From open-banking apps and digital wallets to mobile commerce and in-purchase apps, financial institutions are finding that layering existing security protocols with biometrics improves fraud while significantly boosting user experience. 

Four biometric authentication approaches that are especially making a difference are; 

  • Fingerprint authentication 

In fingerprint scanning, the user presses a selected finger against a fingerprint scanner, often located on the back of their phone, to verify identity. As such, the user doesn’t need to break from the transaction or scroll to another different phone application.

More importantly, fingerprints are near-impossible to forge or duplicate. Thus effectively rules out the possibility of unauthorized access even if the device is lost.

MasterCard is one of the companies currently using fingerprint scanning for authentication. The company issues payment cards with an embedded sensor that swiftly and reliably scans the user’s fingerprints for identity verification. Google Pay and many biometric ATMs also use fingerprint scanners.

  • Voice recognition 

Voice, just like fingerprints, is unique to the individual. Our respiration and soft-tissue cavities are matchless. Our jaw movements and mouth structures are also unique. As such, the voice patterns we produce are distinctive in not only pitch but also dynamics and intensity.

Therefore, voice biometrics are impossible to impersonate. What’s more, voice recognition systems work in a way that they can’t confuse natural speech with a recording. Besides, background noise also can’t compromise the authentication process.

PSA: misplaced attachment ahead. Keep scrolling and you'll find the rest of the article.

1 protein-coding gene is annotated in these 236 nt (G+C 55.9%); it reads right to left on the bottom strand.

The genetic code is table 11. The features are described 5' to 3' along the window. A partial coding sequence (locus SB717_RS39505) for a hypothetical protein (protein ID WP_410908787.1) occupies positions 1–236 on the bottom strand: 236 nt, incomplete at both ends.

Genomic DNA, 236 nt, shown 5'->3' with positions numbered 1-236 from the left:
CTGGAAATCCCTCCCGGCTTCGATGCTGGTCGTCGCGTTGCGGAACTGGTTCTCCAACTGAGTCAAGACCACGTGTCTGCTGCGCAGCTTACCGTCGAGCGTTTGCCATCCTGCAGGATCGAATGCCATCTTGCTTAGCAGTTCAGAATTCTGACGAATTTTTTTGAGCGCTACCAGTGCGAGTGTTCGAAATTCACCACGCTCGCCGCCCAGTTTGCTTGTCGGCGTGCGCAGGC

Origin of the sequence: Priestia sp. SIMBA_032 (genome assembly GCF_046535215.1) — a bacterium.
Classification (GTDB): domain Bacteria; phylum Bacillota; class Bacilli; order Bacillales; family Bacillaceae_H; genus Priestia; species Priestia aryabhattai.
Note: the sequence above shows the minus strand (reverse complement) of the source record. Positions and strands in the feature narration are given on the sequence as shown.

Several banks around the world now use voice authentication, including HSBC in the UK. The benefits?  It’s contactless, convenient, user-friendly, and cost-effective.

  • Facial recognition 

Facial recognition utilizes two key technologies; geometric recognition and statistical photometry. In geometric recognition, artificial intelligence algorithms scan the user’s facial features to determine if they match the data in the database. The statistical photometry approach, meanwhile, involves scanning the face and distributing the image data into values. The values are then compared to templates stored in a database.

Facial recognition stands out for being simple to implement and near-impossible to duplicate. 3D facial recognition is particularly reliable because it’s not affected by makeup or changes in lighting.

Some of the best examples of facial recognition at work are in Thailand, where more than six banks, including Siam Commercial, Bank of Ayudhya, CIMB Thai Bank, and TMB Bank, use it for Know Your Customer verifications.  

  • Eye print scanning 

Finally, eye-print scanning involves scanning different eye parts such as the iris, sclera, or retina to establish an individual’s authenticity.

Scanning the retina and sclera, in particular, is one of the most reliable authentication methods as it involves scanning the person’s unique blood vessel patterns. It’s impossible to false-match blood vessel patterns. Unfortunately, these two methods entail examining the eye at very close range – something most users can’t stand.  

As a result, iris scanning is the most preferred eye-scanning method. Even better, iris scanning can identify a user wearing contact lenses or eyeglasses. Wells Fargo is one of the best-known banks that currently uses iris scanning to authenticate customers.

How to Get Started

There are a few other biometric authentication approaches, including behavioral biometrics and hand geometry. NIX Solutions can help you assess these options to determine which would best suit your operations. Contact us today to learn more.